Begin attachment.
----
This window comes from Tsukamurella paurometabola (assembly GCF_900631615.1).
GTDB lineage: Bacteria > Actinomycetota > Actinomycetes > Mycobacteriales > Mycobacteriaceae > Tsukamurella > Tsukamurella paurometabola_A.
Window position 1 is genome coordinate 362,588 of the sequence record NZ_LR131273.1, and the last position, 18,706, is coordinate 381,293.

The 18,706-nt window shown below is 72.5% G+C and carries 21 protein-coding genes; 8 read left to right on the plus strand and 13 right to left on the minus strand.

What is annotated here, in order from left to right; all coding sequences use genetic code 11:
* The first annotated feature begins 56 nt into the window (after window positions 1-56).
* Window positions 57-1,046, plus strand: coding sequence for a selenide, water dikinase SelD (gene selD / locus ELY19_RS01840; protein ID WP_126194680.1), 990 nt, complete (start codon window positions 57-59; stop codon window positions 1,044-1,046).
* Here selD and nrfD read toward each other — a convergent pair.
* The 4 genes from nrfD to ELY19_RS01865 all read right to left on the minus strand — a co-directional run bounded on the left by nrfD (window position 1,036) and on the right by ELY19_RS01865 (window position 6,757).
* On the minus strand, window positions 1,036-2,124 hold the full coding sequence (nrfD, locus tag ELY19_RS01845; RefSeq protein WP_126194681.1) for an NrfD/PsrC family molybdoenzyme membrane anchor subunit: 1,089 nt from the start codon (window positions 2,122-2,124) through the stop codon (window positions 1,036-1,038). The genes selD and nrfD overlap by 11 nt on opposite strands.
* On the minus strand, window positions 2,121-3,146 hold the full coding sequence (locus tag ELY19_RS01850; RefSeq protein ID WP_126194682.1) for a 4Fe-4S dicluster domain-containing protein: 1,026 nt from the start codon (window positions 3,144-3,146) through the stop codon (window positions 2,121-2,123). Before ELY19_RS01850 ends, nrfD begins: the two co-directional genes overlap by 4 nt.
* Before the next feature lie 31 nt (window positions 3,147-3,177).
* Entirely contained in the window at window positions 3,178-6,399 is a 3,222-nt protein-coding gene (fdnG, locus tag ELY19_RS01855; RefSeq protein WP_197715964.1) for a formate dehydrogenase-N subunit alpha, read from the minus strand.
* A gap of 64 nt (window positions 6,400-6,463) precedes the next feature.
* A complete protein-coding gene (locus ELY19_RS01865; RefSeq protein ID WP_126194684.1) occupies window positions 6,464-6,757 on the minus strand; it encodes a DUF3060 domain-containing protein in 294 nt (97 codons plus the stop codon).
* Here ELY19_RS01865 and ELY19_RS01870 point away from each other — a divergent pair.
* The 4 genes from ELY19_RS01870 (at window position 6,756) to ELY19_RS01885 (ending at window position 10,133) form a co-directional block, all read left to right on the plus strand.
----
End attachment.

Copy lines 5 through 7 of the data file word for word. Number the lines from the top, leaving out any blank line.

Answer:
What is annotated here, in order from left to right; all coding sequences use genetic code 11:
* The first annotated feature begins 56 nt into the window (after window positions 1-56).
* Window positions 57-1,046, plus strand: coding sequence for a selenide, water dikinase SelD (gene selD / locus ELY19_RS01840; protein ID WP_126194680.1), 990 nt, complete (start codon window positions 57-59; stop codon window positions 1,044-1,046).